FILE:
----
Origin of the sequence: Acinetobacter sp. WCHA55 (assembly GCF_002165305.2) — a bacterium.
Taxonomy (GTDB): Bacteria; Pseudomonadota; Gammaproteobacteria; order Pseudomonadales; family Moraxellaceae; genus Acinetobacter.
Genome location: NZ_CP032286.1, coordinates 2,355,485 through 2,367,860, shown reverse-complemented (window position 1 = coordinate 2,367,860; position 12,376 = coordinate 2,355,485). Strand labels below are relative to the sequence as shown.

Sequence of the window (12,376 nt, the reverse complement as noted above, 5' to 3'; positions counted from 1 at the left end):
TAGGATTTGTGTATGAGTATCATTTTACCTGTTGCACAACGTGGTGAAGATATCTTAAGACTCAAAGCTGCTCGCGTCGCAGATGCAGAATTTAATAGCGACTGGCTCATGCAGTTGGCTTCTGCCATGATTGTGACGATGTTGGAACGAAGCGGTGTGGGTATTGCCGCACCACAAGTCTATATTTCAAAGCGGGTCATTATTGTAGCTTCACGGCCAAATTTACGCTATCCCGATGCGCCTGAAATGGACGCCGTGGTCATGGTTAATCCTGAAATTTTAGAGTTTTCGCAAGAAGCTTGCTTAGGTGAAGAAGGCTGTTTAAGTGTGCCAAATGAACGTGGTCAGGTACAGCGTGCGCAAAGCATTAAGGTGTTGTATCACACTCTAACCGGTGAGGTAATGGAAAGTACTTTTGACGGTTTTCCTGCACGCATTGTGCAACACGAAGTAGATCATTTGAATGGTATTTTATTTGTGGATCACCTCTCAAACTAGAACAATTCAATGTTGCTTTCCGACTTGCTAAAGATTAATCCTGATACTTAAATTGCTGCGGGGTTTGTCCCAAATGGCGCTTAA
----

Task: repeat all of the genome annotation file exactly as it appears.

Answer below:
Origin of the sequence: Acinetobacter sp. WCHA55 (assembly GCF_002165305.2) — a bacterium.
Taxonomy (GTDB): Bacteria; Pseudomonadota; Gammaproteobacteria; order Pseudomonadales; family Moraxellaceae; genus Acinetobacter.
Genome location: NZ_CP032286.1, coordinates 2,355,485 through 2,367,860, shown reverse-complemented (window position 1 = coordinate 2,367,860; position 12,376 = coordinate 2,355,485). Strand labels below are relative to the sequence as shown.

Sequence of the window (12,376 nt, the reverse complement as noted above, 5' to 3'; positions counted from 1 at the left end):
TAGGATTTGTGTATGAGTATCATTTTACCTGTTGCACAACGTGGTGAAGATATCTTAAGACTCAAAGCTGCTCGCGTCGCAGATGCAGAATTTAATAGCGACTGGCTCATGCAGTTGGCTTCTGCCATGATTGTGACGATGTTGGAACGAAGCGGTGTGGGTATTGCCGCACCACAAGTCTATATTTCAAAGCGGGTCATTATTGTAGCTTCACGGCCAAATTTACGCTATCCCGATGCGCCTGAAATGGACGCCGTGGTCATGGTTAATCCTGAAATTTTAGAGTTTTCGCAAGAAGCTTGCTTAGGTGAAGAAGGCTGTTTAAGTGTGCCAAATGAACGTGGTCAGGTACAGCGTGCGCAAAGCATTAAGGTGTTGTATCACACTCTAACCGGTGAGGTAATGGAAAGTACTTTTGACGGTTTTCCTGCACGCATTGTGCAACACGAAGTAGATCATTTGAATGGTATTTTATTTGTGGATCACCTCTCAAACTAGAACAATTCAATGTTGCTTTCCGACTTGCTAAAGATTAATCCTGATACTTAAATTGCTGCGGGGTTTGTCCCAAATGGCGCTTAA